MiCodes: Enabling Library Screens with Microscopy by Connecting Genotypes to Observable Phenotypes

Robert Chen : Bioengineering and Materials Science and Engineering

Mentor: John Dueber, Bioengineering

In the burgeoning field of genetic engineering, living systems are engineered to perform desired functions such as fighting cancer, sensing harmful chemicals, or producing useful compounds. However, cellular processes are unpredictable and genes do not always act as expected. In order to find a gene's optimal setting, scientists currently need to search through "libraries"--large numbers of genetic variants--which is labor and time-intensive. Robert's research centers on developing a new technology called MiCodes, or Microscopy Codes, which will speed up our ability to perform library screening under the microscope by “barcoding” cells with fluorescent tags. If successful and adopted by the scientific community, MiCodes would fundamentally change the way library screening is done for many applications, including cancer research, cell culture studies, and biofuels production.

This summer, I learned what independent research entails. Truly being “on your own” and having your entire project depend on you alone was both a daunting and exciting experience. I enjoyed setting my own schedule around my experiments, having the freedom to choose the direction of the project, and having the responsibility of presenting progress to my professor by certain deadlines. Having the flexibility to set my schedule allowed me to could go into lab and leave any time and arrange my day around my experiments. At first, being the sole driving force behind my idea was incredibly intimidating, but I came to enjoy the responsibility. From speaking to other undergraduates doing laboratory-based research, I came to realize that very few have the opportunity to do this self-lead graduate level work and that the Haas Scholars Program has given me an immense privilege.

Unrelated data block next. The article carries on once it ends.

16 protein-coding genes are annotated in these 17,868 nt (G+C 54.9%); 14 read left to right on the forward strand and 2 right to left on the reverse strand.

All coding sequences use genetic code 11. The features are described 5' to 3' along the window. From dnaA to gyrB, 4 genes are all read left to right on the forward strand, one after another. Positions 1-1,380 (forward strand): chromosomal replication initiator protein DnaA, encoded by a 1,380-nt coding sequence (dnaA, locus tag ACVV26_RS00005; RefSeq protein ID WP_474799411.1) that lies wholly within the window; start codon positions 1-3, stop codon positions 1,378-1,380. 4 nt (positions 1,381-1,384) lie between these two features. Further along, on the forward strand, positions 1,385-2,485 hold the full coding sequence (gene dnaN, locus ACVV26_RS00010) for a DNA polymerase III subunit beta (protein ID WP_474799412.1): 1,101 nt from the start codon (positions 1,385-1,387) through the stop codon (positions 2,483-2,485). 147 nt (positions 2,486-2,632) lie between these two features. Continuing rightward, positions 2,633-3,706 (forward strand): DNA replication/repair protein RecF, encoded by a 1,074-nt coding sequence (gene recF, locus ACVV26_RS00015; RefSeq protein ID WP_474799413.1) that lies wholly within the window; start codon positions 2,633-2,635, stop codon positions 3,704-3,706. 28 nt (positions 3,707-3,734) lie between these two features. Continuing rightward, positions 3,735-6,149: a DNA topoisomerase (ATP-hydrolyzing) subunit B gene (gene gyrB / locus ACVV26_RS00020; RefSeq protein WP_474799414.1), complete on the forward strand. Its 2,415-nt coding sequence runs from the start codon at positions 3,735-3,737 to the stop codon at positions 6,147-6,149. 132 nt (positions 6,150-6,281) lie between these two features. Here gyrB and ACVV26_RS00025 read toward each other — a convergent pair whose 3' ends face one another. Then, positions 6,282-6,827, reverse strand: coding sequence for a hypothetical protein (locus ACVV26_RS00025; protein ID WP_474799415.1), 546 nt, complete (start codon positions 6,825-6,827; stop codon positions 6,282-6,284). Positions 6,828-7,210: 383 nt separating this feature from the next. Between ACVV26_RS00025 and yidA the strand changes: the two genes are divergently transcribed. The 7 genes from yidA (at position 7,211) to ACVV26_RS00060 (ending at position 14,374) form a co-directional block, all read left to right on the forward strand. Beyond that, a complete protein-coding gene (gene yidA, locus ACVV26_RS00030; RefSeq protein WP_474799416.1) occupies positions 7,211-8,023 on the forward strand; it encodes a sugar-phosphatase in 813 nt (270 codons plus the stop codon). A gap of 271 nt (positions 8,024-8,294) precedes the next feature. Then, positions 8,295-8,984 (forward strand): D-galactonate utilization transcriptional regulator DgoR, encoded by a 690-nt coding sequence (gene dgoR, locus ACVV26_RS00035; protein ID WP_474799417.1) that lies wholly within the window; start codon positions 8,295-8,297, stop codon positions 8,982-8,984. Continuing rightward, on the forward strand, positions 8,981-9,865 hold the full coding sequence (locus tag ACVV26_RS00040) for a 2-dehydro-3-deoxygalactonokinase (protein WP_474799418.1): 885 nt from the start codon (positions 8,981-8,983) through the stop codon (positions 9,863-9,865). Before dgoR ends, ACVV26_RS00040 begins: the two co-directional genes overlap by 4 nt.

I have come to realize that time is the most important resource in research. Pushing a project along faster is often worth doing experiments in duplicate to make sure that something will have grown up and be ready for the next step. For example, I spent two weeks troubleshooting a DNA assembly reaction that was just not working and had been testing problematic steps a few at a time, waiting for the results of each test before continuing on. As a result of this, I ended up wasting a week when in retrospect, I should have just initially tested all potential issues at once. Coupled with the slow growth of cells, every mistake I made was heavily punished in wasted time.

The most important knowledge I learned this summer was a greater understanding of myself. The been a combination of independence, time for introspection, and research tasks have encouraged me to learn about myself.  I have learned about when I am most productive, my work ethic, aspects I need to improve at, and what makes me stand out.

I have accomplished much this summer and in the process learned about the realistic pace for research. I was able to replicate the results of the laboratory from MIT I am in collaboration with and demonstrated that my assay matches their prediction. With those results, the lab computationally designed a new set of material for me to test with MiCodes. Additionally, I tested out an improved MiCode based on issues I have been having. In the past few weeks of summer, I began a significant experiment that will likely take the next month to accomplish. In summary, I am satisfied with the work I was able to accomplish his summer and am excited for this upcoming experimental work!